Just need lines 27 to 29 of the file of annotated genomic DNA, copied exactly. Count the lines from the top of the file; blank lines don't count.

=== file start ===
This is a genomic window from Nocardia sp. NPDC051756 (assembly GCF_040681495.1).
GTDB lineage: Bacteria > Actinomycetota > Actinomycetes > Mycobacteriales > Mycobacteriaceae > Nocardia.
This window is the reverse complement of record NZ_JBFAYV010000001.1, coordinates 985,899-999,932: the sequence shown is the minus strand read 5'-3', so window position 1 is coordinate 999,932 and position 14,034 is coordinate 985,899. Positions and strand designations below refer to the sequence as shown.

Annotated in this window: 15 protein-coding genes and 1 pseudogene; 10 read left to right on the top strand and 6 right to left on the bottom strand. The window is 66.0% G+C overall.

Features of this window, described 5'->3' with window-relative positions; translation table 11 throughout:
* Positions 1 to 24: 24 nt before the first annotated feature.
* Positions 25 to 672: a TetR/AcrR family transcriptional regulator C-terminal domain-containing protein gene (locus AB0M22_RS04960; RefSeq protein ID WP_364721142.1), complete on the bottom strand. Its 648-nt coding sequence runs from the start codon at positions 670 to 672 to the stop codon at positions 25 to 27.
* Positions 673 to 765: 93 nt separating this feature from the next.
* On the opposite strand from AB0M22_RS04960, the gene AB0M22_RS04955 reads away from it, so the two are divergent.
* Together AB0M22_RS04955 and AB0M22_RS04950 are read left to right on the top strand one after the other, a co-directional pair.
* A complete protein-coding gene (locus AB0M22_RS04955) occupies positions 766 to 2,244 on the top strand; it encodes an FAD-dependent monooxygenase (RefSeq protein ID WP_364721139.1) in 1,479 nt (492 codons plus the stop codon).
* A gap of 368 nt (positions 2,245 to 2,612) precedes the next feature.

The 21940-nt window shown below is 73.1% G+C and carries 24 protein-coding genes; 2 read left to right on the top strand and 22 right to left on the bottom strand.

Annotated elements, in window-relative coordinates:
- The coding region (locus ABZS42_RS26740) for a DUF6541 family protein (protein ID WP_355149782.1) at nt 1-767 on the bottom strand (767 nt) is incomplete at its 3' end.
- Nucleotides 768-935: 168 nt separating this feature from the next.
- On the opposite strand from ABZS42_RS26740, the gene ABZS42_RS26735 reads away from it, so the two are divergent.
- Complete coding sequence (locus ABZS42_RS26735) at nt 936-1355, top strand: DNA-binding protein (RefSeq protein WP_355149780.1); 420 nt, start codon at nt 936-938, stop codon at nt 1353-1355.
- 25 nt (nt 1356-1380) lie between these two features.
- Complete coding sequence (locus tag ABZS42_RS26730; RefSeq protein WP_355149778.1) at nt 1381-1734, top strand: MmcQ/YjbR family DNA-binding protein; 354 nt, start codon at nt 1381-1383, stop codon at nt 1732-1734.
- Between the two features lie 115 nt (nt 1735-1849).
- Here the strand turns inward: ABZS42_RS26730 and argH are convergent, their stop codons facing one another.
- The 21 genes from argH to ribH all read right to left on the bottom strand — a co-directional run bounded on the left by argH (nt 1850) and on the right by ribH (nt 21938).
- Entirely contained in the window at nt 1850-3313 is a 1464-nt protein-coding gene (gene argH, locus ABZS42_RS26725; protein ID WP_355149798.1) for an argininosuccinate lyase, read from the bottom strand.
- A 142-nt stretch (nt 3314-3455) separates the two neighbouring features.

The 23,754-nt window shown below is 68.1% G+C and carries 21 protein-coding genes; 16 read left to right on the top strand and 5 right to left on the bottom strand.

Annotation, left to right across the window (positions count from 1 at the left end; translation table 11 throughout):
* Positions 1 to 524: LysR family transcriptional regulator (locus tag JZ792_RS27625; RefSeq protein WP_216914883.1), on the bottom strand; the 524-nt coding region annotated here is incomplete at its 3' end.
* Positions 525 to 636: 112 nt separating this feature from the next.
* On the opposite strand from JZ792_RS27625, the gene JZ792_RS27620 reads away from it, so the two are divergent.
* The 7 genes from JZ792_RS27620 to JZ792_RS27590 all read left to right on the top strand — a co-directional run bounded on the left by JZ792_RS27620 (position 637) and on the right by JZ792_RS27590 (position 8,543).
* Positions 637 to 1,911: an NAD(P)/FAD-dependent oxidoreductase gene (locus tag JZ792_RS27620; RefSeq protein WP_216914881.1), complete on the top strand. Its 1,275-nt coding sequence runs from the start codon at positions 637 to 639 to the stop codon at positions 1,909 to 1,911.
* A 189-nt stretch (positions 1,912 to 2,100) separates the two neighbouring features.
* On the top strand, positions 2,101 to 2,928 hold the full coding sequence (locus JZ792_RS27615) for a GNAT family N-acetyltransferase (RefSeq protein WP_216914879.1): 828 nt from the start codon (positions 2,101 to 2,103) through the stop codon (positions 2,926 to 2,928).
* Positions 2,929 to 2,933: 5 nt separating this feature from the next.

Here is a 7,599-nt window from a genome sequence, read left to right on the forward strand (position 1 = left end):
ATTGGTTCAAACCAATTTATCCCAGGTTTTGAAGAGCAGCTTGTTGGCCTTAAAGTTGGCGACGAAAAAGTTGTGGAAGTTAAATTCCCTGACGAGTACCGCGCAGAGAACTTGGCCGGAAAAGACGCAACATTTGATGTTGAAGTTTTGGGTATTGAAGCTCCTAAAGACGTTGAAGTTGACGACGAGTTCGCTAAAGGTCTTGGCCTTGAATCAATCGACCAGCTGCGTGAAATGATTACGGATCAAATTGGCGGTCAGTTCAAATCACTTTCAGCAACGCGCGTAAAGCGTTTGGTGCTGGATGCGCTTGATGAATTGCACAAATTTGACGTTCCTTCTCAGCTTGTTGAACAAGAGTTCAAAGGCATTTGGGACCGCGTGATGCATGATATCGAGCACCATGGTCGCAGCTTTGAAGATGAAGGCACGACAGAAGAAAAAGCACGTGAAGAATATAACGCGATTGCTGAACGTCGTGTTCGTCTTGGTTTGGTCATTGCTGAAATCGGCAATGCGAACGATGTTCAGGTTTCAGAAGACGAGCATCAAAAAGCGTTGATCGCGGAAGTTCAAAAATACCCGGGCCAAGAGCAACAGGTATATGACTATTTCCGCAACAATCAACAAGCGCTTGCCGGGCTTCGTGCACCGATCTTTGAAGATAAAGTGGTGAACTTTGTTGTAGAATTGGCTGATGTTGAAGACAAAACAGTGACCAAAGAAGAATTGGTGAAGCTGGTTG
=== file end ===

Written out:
Annotation, left to right across the window (positions count from 1 at the left end; translation table 11 throughout):
* Positions 1 to 524: LysR family transcriptional regulator (locus tag JZ792_RS27625; RefSeq protein WP_216914883.1), on the bottom strand; the 524-nt coding region annotated here is incomplete at its 3' end.
* Positions 525 to 636: 112 nt separating this feature from the next.